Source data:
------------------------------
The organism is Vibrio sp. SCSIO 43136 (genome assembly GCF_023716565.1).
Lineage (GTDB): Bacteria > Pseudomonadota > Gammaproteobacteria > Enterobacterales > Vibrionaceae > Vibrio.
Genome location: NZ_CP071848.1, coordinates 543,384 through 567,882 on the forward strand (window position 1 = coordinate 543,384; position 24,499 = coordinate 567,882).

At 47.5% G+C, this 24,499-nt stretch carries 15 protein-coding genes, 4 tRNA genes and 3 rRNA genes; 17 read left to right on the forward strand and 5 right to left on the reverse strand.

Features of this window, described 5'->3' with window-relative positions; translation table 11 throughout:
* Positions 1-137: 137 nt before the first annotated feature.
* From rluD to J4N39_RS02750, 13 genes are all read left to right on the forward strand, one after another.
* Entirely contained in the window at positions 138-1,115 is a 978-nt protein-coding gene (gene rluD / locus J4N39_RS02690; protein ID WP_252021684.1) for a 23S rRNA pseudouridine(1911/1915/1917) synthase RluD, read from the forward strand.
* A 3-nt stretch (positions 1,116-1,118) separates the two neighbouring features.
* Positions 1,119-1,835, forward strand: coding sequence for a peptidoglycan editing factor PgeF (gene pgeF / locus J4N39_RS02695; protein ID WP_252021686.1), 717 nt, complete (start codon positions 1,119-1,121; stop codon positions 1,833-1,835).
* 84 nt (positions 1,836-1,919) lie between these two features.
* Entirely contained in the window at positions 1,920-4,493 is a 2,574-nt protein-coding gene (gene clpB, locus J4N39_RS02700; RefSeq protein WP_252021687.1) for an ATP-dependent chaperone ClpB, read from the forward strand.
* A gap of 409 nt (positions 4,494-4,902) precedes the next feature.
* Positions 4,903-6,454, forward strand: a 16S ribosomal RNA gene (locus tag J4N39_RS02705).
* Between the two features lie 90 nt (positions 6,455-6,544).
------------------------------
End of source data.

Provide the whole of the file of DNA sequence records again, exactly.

The organism is Vibrio sp. SCSIO 43136 (genome assembly GCF_023716565.1).
Lineage (GTDB): Bacteria > Pseudomonadota > Gammaproteobacteria > Enterobacterales > Vibrionaceae > Vibrio.
Genome location: NZ_CP071848.1, coordinates 543,384 through 567,882 on the forward strand (window position 1 = coordinate 543,384; position 24,499 = coordinate 567,882).

At 47.5% G+C, this 24,499-nt stretch carries 15 protein-coding genes, 4 tRNA genes and 3 rRNA genes; 17 read left to right on the forward strand and 5 right to left on the reverse strand.

Features of this window, described 5'->3' with window-relative positions; translation table 11 throughout:
* Positions 1-137: 137 nt before the first annotated feature.
* From rluD to J4N39_RS02750, 13 genes are all read left to right on the forward strand, one after another.
* Entirely contained in the window at positions 138-1,115 is a 978-nt protein-coding gene (gene rluD / locus J4N39_RS02690; protein ID WP_252021684.1) for a 23S rRNA pseudouridine(1911/1915/1917) synthase RluD, read from the forward strand.
* A 3-nt stretch (positions 1,116-1,118) separates the two neighbouring features.
* Positions 1,119-1,835, forward strand: coding sequence for a peptidoglycan editing factor PgeF (gene pgeF / locus J4N39_RS02695; protein ID WP_252021686.1), 717 nt, complete (start codon positions 1,119-1,121; stop codon positions 1,833-1,835).
* 84 nt (positions 1,836-1,919) lie between these two features.
* Entirely contained in the window at positions 1,920-4,493 is a 2,574-nt protein-coding gene (gene clpB, locus J4N39_RS02700; RefSeq protein WP_252021687.1) for an ATP-dependent chaperone ClpB, read from the forward strand.
* A gap of 409 nt (positions 4,494-4,902) precedes the next feature.
* Positions 4,903-6,454, forward strand: a 16S ribosomal RNA gene (locus tag J4N39_RS02705).
* Between the two features lie 90 nt (positions 6,455-6,544).